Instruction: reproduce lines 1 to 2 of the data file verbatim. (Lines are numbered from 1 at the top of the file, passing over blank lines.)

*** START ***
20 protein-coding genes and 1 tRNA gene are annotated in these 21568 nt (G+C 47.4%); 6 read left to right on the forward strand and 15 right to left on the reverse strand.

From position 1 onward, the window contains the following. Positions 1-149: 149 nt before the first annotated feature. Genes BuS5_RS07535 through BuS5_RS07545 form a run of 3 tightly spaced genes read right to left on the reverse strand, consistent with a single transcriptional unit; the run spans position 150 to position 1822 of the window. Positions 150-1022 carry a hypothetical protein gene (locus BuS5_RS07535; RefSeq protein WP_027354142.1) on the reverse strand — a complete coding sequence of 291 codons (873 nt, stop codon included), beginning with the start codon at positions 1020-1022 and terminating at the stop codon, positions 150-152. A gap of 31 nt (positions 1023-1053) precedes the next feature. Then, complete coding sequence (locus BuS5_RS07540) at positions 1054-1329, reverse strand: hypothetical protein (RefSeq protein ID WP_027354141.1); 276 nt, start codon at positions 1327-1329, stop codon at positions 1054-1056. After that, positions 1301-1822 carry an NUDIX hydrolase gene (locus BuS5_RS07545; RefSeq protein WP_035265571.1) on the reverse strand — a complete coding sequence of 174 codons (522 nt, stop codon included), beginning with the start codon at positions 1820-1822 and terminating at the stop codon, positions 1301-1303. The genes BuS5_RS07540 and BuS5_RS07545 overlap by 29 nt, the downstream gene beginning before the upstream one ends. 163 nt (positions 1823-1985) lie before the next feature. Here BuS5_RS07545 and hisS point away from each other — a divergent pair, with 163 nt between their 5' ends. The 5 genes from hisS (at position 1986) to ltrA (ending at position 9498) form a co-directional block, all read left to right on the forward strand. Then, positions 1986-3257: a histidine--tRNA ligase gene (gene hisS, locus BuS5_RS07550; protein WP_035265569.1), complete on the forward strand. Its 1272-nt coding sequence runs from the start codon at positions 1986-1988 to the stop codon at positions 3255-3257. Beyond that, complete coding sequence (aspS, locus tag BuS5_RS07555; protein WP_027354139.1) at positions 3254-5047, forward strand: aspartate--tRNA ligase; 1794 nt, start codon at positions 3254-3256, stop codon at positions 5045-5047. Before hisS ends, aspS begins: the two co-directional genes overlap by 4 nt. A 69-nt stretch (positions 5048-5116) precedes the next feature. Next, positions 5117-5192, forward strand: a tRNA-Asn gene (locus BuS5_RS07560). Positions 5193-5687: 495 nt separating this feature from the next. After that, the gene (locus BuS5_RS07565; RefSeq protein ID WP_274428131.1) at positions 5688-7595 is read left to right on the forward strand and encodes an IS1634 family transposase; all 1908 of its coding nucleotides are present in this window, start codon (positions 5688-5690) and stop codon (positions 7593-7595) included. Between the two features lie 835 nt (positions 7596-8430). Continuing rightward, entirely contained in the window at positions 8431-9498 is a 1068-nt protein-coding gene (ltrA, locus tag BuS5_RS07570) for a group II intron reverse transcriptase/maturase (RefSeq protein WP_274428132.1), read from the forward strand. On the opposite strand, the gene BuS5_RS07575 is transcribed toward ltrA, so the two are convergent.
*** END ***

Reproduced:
20 protein-coding genes and 1 tRNA gene are annotated in these 21568 nt (G+C 47.4%); 6 read left to right on the forward strand and 15 right to left on the reverse strand.

From position 1 onward, the window contains the following. Positions 1-149: 149 nt before the first annotated feature. Genes BuS5_RS07535 through BuS5_RS07545 form a run of 3 tightly spaced genes read right to left on the reverse strand, consistent with a single transcriptional unit; the run spans position 150 to position 1822 of the window. Positions 150-1022 carry a hypothetical protein gene (locus BuS5_RS07535; RefSeq protein WP_027354142.1) on the reverse strand — a complete coding sequence of 291 codons (873 nt, stop codon included), beginning with the start codon at positions 1020-1022 and terminating at the stop codon, positions 150-152. A gap of 31 nt (positions 1023-1053) precedes the next feature. Then, complete coding sequence (locus BuS5_RS07540) at positions 1054-1329, reverse strand: hypothetical protein (RefSeq protein ID WP_027354141.1); 276 nt, start codon at positions 1327-1329, stop codon at positions 1054-1056. After that, positions 1301-1822 carry an NUDIX hydrolase gene (locus BuS5_RS07545; RefSeq protein WP_035265571.1) on the reverse strand — a complete coding sequence of 174 codons (522 nt, stop codon included), beginning with the start codon at positions 1820-1822 and terminating at the stop codon, positions 1301-1303. The genes BuS5_RS07540 and BuS5_RS07545 overlap by 29 nt, the downstream gene beginning before the upstream one ends. 163 nt (positions 1823-1985) lie before the next feature. Here BuS5_RS07545 and hisS point away from each other — a divergent pair, with 163 nt between their 5' ends. The 5 genes from hisS (at position 1986) to ltrA (ending at position 9498) form a co-directional block, all read left to right on the forward strand. Then, positions 1986-3257: a histidine--tRNA ligase gene (gene hisS, locus BuS5_RS07550; protein WP_035265569.1), complete on the forward strand. Its 1272-nt coding sequence runs from the start codon at positions 1986-1988 to the stop codon at positions 3255-3257. Beyond that, complete coding sequence (aspS, locus tag BuS5_RS07555; protein WP_027354139.1) at positions 3254-5047, forward strand: aspartate--tRNA ligase; 1794 nt, start codon at positions 3254-3256, stop codon at positions 5045-5047. Before hisS ends, aspS begins: the two co-directional genes overlap by 4 nt. A 69-nt stretch (positions 5048-5116) precedes the next feature. Next, positions 5117-5192, forward strand: a tRNA-Asn gene (locus BuS5_RS07560). Positions 5193-5687: 495 nt separating this feature from the next. After that, the gene (locus BuS5_RS07565; RefSeq protein ID WP_274428131.1) at positions 5688-7595 is read left to right on the forward strand and encodes an IS1634 family transposase; all 1908 of its coding nucleotides are present in this window, start codon (positions 5688-5690) and stop codon (positions 7593-7595) included. Between the two features lie 835 nt (positions 7596-8430). Continuing rightward, entirely contained in the window at positions 8431-9498 is a 1068-nt protein-coding gene (ltrA, locus tag BuS5_RS07570) for a group II intron reverse transcriptase/maturase (RefSeq protein WP_274428132.1), read from the forward strand. On the opposite strand, the gene BuS5_RS07575 is transcribed toward ltrA, so the two are convergent.